After I started working in a dermatology clinic, I recognized that I had made errors diagnosing and treating dermatological problems while practicing in primary care. Once in the specialty of dermatology, I decided to write Dermatology for the Advanced Practice Nurse for Nurse Practitioners in primary care to have a fast concise way to diagnose dermatological problems and identify treatment options. When a patient presents with dermatitis, the provider can use our book to diagnose the rash with the decision trees, have access to treatment options, and be able to educate the patient. The book is also a resource for providers to identify skin cancers and abnormal nevi.
The Surgeon General’s Call to Action to Prevent Skin Cancer (2014) calls for healthcare providers, businesses, educators, religious organizations, and families in the United States to follow five strategic goals to increase awareness of skin cancer and actions to prevent the risk. These five goals are:
- Increase opportunities for sun protection in outdoor settings
- Provide individuals with the information they need to make informed decisions about ultraviolet radiation exposure
- Encourage policies that advance the national goal of preventing skin cancer
- Reduce harms from indoor tanning
- Support research, surveillance, monitoring, and evaluation related to skin cancer prevention
Currently, 44 states have imposed age restrictions on the use of indoor tanning facilities. Many states have passed laws to promote sun safety educational programs and skin cancer prevention as part of the curriculum in public schools. Also employers are onboard with prevention by mandating sun-safety programs for employees that spend more than 5 hours working outdoors.
The FDA governs sunscreens sold in the U.S as over-the-counter drugs. Current regulations state acceptable ingredients and dosage strengths, provide language and format for product labels, and standardized testing to determine a products sun protection factor (SPF).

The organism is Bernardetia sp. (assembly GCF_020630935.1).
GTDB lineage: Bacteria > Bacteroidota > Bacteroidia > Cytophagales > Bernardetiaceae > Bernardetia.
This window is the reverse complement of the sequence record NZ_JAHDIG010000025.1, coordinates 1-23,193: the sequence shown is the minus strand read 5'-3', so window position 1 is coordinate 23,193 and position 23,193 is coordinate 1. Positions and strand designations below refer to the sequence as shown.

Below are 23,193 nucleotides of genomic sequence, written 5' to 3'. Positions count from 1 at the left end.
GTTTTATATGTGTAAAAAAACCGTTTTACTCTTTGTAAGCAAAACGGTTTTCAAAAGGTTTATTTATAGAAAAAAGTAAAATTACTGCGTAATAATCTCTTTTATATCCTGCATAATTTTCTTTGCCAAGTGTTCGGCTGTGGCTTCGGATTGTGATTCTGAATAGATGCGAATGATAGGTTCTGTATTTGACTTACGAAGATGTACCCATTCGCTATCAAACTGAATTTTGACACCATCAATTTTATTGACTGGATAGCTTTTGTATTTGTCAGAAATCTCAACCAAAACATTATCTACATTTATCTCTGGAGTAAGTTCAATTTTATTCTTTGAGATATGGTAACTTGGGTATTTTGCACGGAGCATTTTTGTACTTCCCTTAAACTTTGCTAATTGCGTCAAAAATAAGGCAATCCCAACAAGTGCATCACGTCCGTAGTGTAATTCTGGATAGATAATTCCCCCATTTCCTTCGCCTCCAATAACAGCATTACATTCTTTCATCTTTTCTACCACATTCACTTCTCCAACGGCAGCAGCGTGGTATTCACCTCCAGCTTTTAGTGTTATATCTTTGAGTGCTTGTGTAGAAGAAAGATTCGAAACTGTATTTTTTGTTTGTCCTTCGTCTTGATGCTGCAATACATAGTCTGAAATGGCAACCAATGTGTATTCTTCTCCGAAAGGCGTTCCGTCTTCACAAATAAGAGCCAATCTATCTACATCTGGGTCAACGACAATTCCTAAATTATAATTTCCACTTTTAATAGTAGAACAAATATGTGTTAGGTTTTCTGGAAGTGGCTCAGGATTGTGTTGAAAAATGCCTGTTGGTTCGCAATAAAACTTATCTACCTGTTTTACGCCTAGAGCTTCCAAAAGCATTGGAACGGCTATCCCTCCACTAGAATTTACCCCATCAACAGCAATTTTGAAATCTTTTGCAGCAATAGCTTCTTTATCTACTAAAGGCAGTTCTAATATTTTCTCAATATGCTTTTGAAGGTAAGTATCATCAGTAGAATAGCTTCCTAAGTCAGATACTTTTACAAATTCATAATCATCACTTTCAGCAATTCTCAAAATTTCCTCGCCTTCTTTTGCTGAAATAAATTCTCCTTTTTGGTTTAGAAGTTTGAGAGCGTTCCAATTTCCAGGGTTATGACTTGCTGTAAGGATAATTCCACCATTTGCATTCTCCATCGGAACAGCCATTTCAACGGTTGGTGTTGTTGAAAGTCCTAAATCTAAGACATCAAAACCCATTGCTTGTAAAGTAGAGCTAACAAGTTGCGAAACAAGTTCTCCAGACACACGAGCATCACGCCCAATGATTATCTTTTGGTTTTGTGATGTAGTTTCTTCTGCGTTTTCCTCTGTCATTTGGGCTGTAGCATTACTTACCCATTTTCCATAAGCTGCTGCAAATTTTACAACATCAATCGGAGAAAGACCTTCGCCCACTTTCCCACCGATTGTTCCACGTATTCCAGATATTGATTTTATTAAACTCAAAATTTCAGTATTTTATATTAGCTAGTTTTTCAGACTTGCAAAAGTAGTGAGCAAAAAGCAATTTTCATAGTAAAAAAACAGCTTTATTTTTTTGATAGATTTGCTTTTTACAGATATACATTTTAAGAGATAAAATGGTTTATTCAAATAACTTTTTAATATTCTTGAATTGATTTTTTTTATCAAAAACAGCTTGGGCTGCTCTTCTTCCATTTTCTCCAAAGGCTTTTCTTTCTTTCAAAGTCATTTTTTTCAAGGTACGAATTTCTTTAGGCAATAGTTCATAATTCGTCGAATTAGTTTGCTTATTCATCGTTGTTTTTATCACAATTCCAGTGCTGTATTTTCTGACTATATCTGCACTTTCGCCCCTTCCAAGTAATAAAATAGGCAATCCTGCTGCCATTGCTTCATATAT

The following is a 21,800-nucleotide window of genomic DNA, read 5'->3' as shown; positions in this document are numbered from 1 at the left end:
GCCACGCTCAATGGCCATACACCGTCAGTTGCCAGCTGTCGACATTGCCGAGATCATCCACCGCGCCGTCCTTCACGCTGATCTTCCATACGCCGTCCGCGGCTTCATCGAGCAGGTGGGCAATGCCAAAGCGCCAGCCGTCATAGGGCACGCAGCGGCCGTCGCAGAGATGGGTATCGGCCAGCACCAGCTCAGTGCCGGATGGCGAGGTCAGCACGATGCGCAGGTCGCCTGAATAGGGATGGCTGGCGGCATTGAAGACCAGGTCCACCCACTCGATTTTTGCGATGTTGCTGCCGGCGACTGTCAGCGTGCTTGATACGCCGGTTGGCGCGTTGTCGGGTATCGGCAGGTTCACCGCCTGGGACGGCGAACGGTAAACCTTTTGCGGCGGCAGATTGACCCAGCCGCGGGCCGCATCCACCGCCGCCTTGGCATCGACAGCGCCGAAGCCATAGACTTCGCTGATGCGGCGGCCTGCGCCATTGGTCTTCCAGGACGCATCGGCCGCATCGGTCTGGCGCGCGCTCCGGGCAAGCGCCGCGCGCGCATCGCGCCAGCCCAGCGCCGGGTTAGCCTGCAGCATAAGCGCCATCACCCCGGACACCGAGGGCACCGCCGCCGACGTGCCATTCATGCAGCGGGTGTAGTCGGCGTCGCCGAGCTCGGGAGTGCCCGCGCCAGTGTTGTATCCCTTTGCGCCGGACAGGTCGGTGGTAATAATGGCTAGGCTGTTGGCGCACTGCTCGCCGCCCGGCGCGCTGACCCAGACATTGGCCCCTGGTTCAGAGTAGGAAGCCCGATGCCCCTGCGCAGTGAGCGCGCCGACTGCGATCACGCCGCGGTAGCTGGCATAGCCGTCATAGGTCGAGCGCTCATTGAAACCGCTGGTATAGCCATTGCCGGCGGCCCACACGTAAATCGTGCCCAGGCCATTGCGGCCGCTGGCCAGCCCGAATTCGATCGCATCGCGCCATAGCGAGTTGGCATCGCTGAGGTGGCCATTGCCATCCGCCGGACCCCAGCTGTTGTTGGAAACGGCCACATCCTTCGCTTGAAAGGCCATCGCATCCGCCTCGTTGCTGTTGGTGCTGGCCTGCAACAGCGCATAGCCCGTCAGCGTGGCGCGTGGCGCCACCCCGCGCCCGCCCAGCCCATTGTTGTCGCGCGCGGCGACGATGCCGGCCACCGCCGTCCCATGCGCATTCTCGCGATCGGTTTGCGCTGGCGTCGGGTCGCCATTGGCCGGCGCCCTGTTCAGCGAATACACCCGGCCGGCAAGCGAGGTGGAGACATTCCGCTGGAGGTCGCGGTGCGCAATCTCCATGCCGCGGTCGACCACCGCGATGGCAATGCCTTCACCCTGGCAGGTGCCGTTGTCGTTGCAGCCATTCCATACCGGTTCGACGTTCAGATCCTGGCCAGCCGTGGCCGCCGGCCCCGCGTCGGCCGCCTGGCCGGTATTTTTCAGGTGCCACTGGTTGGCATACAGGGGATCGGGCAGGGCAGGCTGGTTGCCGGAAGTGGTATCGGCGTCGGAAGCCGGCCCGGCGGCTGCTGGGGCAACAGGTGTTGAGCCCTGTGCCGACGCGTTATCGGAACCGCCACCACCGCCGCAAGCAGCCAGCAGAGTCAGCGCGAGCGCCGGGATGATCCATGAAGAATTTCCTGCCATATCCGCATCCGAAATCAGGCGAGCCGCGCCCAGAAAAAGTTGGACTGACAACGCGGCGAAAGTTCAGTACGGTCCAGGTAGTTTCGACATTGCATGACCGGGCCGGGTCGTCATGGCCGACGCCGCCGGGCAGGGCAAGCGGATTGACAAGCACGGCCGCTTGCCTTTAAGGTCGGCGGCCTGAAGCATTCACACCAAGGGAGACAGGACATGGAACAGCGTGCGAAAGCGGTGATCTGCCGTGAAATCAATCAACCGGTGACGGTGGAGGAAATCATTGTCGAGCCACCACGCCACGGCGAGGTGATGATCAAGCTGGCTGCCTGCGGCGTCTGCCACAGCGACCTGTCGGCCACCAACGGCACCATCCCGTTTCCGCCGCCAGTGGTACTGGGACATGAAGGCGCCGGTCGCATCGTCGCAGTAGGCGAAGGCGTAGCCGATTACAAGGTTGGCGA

The FDA also regulates indoor UV tanning devices under separate authorities, both as medical devices and as radiation-emitting electronic products. On May 29, 2014, the FDA reclassified indoor tanning devices to Class II medical devices (moderate to high risk). Now manufactures will have to include a warning that people younger than 18 years should not use these devices, receive premarket notification clearance from the FDA, and meet other requirements. Many other countries are following suite in the prevention of skin cancer.
As Nurse Practitioners, we have been educating patients about skin cancer prevention long before the recent Surgeon Generals Call to Action program. This action program expands our resources and ability to take further proactive steps in education and prevention of skin cancer. These new mandates will have a huge impact on skin cancer prevalence in America.
Skin cancer is the most commonly diagnosed cancer in the United States. Each year 5 million people are treated, costing Americans $8.1 billion for treatment.
Melanoma is the most deadly of all skin cancers, with an estimated 9,000 deaths per year. Alarmingly, Melanoma is the most common type of cancer among U.S. adolescents and young adults. This is attributed to the increased UV exposure outdoors without proper sun protection, or by the use of indoor tanning facilities.
As providers, we should educate parents of children, adolescents, and young of skin cancer prevention. We must educate patients “tanned skin is damaged skin” and provide brochures on prevention along with samples of sunscreen. If asked, many manufacturers will provide samples of sunscreen for our patients. Additionally, providers should find opportunities to volunteer to speak to Boy Scout and Girl Scout troops, sports teams in the schools, daycares, and churches about sun protection and skin cancer prevention.
What other recommendations would you give to providers in preventing skin cancer.